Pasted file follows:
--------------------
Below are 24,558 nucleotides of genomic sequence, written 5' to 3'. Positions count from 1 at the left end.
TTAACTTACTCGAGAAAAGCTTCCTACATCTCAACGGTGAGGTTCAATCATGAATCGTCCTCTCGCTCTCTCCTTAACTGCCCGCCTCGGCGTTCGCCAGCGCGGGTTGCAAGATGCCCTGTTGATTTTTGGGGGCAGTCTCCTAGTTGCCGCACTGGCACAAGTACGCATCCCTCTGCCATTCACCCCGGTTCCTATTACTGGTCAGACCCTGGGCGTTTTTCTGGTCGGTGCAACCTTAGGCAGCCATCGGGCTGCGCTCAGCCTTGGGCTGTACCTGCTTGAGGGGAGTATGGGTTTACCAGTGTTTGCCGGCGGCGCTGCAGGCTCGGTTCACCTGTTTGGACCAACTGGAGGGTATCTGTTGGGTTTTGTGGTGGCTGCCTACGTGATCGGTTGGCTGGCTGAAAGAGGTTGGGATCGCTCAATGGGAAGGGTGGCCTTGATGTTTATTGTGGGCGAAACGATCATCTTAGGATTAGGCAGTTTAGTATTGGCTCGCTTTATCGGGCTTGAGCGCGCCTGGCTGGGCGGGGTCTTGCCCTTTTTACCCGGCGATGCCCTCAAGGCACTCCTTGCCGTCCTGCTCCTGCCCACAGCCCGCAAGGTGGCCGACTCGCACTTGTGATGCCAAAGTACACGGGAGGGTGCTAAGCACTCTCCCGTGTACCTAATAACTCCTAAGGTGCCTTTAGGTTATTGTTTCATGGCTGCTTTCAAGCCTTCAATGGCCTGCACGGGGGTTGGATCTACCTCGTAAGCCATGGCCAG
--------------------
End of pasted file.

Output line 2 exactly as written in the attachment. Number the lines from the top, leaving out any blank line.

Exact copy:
TTAACTTACTCGAGAAAAGCTTCCTACATCTCAACGGTGAGGTTCAATCATGAATCGTCCTCTCGCTCTCTCCTTAACTGCCCGCCTCGGCGTTCGCCAGCGCGGGTTGCAAGATGCCCTGTTGATTTTTGGGGGCAGTCTCCTAGTTGCCGCACTGGCACAAGTACGCATCCCTCTGCCATTCACCCCGGTTCCTATTACTGGTCAGACCCTGGGCGTTTTTCTGGTCGGTGCAACCTTAGGCAGCCATCGGGCTGCGCTCAGCCTTGGGCTGTACCTGCTTGAGGGGAGTATGGGTTTACCAGTGTTTGCCGGCGGCGCTGCAGGCTCGGTTCACCTGTTTGGACCAACTGGAGGGTATCTGTTGGGTTTTGTGGTGGCTGCCTACGTGATCGGTTGGCTGGCTGAAAGAGGTTGGGATCGCTCAATGGGAAGGGTGGCCTTGATGTTTATTGTGGGCGAAACGATCATCTTAGGATTAGGCAGTTTAGTATTGGCTCGCTTTATCGGGCTTGAGCGCGCCTGGCTGGGCGGGGTCTTGCCCTTTTTACCCGGCGATGCCCTCAAGGCACTCCTTGCCGTCCTGCTCCTGCCCACAGCCCGCAAGGTGGCCGACTCGCACTTGTGATGCCAAAGTACACGGGAGGGTGCTAAGCACTCTCCCGTGTACCTAATAACTCCTAAGGTGCCTTTAGGTTATTGTTTCATGGCTGCTTTCAAGCCTTCAATGGCCTGCACGGGGGTTGGATCTACCTCGTAAGCCATGGCCAG